Rudolph Valentino remains perhaps the most beautiful man to have ever appeared on celluloid. In a career spanning eight years and just fourteen major films, his name became synonymous with unbridled
Latin passion. When his image flickered onto the screen, fans of both sexes swooned, while detractors snorted their disapproval. When he died suddenly, aged just thirty-one, on the eve of the advent of talking pictures, thousands wept and rioted at his funeral,
and several of his more ardent fans committed suicide.
In this appraisal of his life, we have the real Valentino, a man who was mostly only sexually attracted towards other men, and whose relationships with women—notably
his two lesbian wives—brought him only heartbreak and disaster. However, Valentino was far less ashamed of his sexuality than he was afraid of being trapped by the image of his public persona. In 1920s America, unlike on the Continent from whence he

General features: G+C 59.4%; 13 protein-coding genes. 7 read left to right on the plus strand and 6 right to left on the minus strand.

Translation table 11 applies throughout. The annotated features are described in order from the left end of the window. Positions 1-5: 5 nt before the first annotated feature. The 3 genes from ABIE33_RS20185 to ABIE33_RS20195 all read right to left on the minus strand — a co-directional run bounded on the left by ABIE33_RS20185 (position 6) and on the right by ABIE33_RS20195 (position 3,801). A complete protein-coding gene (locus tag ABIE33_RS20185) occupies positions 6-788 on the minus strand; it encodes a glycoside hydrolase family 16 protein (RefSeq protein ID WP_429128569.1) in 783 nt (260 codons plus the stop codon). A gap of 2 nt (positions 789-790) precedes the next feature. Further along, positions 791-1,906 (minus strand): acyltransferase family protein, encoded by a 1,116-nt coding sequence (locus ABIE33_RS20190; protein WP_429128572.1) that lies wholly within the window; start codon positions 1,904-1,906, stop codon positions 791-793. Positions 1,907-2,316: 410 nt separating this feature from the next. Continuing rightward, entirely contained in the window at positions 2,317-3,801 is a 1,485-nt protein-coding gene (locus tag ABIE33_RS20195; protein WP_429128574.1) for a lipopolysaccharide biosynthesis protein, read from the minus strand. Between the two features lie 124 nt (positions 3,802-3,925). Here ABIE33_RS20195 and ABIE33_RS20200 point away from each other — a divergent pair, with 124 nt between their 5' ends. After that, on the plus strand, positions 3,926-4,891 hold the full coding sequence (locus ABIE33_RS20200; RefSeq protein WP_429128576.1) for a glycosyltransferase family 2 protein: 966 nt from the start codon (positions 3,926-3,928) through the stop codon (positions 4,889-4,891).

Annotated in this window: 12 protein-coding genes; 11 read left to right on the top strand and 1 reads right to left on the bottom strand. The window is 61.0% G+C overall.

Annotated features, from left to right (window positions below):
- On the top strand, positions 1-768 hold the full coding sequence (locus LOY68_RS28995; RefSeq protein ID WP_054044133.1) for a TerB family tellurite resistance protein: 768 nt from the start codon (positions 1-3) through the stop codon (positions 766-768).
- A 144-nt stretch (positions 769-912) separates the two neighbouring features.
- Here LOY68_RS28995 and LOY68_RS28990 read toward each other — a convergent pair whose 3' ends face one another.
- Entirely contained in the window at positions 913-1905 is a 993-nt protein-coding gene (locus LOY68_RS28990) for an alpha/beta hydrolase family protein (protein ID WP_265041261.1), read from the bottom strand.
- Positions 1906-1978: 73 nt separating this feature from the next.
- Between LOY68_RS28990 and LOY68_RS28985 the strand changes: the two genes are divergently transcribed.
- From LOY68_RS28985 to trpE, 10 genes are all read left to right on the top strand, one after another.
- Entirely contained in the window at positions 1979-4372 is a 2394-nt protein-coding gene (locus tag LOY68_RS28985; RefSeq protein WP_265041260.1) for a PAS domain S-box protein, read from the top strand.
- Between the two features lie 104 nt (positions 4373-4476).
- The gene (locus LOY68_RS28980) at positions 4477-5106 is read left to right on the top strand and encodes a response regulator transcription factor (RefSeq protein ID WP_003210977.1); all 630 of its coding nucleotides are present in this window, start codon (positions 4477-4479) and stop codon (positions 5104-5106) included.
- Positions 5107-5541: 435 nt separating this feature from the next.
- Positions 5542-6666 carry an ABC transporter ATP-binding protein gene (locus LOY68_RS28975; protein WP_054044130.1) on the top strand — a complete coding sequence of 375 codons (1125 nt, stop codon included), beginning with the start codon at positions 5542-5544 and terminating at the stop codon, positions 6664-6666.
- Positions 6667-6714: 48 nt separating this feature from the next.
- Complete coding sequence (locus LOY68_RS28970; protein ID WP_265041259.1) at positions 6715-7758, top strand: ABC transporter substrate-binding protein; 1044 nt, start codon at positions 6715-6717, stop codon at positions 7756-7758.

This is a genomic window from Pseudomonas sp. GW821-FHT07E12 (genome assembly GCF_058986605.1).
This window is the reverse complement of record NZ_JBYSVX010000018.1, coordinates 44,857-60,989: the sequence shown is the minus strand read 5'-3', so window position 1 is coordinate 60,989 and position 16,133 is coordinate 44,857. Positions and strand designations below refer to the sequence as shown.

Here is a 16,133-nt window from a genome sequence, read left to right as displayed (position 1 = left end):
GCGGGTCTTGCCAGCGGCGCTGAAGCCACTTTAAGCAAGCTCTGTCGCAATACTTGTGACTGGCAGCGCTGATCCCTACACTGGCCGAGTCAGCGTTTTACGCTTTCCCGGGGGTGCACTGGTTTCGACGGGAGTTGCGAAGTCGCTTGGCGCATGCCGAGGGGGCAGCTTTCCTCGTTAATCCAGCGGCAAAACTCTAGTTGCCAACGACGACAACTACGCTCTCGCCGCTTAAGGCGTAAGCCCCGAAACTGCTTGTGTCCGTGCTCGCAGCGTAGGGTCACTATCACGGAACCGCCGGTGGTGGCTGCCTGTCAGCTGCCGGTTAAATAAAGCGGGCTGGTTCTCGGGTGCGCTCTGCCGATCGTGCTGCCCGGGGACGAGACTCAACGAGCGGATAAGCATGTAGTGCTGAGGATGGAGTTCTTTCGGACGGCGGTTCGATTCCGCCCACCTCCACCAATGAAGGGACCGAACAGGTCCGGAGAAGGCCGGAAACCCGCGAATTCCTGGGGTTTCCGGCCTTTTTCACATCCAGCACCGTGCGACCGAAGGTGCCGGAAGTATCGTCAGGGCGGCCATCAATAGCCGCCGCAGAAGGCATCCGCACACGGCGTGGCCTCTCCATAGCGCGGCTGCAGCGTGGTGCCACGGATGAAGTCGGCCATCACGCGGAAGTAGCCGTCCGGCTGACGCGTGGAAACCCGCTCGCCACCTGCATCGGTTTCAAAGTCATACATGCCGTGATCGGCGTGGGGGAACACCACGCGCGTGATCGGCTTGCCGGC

came, homosexual men were stereotyped as feeble, effeminate degenerates. None of these terms applied to Valentino—a big, powerfully-built man who excelled at most sports, and boxing in particular. Yet it was Valentino's persistent and wholly unnecessary
need to prove his 'manhood' which may have contributed to his early death.
His is a truly remarkable story…